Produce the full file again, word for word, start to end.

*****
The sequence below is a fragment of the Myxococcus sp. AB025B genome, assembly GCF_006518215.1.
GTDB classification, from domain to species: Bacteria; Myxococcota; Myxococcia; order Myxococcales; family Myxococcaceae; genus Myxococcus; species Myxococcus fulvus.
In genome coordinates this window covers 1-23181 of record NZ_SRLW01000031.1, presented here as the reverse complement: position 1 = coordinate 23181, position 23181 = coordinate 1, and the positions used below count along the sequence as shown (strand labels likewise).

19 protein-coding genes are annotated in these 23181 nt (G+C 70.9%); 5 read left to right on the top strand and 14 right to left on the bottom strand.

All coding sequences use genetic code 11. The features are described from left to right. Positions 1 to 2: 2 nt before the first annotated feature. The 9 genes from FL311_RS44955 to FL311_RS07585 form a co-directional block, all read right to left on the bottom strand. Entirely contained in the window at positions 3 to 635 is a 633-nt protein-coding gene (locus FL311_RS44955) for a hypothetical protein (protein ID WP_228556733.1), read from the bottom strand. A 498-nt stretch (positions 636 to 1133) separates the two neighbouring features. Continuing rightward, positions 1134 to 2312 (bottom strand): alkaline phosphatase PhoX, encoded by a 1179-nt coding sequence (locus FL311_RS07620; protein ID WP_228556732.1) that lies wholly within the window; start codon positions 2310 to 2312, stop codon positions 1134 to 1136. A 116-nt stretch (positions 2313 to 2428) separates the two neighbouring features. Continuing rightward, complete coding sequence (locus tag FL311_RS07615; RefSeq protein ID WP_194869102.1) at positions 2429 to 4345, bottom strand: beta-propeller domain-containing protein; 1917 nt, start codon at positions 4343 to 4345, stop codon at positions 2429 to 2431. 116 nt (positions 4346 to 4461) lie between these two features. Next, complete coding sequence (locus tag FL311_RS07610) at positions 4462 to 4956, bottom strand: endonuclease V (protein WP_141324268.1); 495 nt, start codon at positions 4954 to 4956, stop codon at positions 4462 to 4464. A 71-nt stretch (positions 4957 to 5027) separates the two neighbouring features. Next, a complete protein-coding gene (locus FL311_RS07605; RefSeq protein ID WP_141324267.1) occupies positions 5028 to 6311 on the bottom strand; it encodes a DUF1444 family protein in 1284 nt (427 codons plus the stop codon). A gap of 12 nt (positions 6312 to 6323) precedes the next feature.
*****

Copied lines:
The sequence below is a fragment of the Myxococcus sp. AB025B genome, assembly GCF_006518215.1.
GTDB classification, from domain to species: Bacteria; Myxococcota; Myxococcia; order Myxococcales; family Myxococcaceae; genus Myxococcus; species Myxococcus fulvus.
In genome coordinates this window covers 1-23181 of record NZ_SRLW01000031.1, presented here as the reverse complement: position 1 = coordinate 23181, position 23181 = coordinate 1, and the positions used below count along the sequence as shown (strand labels likewise).

19 protein-coding genes are annotated in these 23181 nt (G+C 70.9%); 5 read left to right on the top strand and 14 right to left on the bottom strand.

All coding sequences use genetic code 11. The features are described from left to right. Positions 1 to 2: 2 nt before the first annotated feature. The 9 genes from FL311_RS44955 to FL311_RS07585 form a co-directional block, all read right to left on the bottom strand. Entirely contained in the window at positions 3 to 635 is a 633-nt protein-coding gene (locus FL311_RS44955) for a hypothetical protein (protein ID WP_228556733.1), read from the bottom strand. A 498-nt stretch (positions 636 to 1133) separates the two neighbouring features. Continuing rightward, positions 1134 to 2312 (bottom strand): alkaline phosphatase PhoX, encoded by a 1179-nt coding sequence (locus FL311_RS07620; protein ID WP_228556732.1) that lies wholly within the window; start codon positions 2310 to 2312, stop codon positions 1134 to 1136. A 116-nt stretch (positions 2313 to 2428) separates the two neighbouring features. Continuing rightward, complete coding sequence (locus tag FL311_RS07615; RefSeq protein ID WP_194869102.1) at positions 2429 to 4345, bottom strand: beta-propeller domain-containing protein; 1917 nt, start codon at positions 4343 to 4345, stop codon at positions 2429 to 2431. 116 nt (positions 4346 to 4461) lie between these two features. Next, complete coding sequence (locus tag FL311_RS07610) at positions 4462 to 4956, bottom strand: endonuclease V (protein WP_141324268.1); 495 nt, start codon at positions 4954 to 4956, stop codon at positions 4462 to 4464. A 71-nt stretch (positions 4957 to 5027) separates the two neighbouring features. Next, a complete protein-coding gene (locus FL311_RS07605; RefSeq protein ID WP_141324267.1) occupies positions 5028 to 6311 on the bottom strand; it encodes a DUF1444 family protein in 1284 nt (427 codons plus the stop codon). A gap of 12 nt (positions 6312 to 6323) precedes the next feature.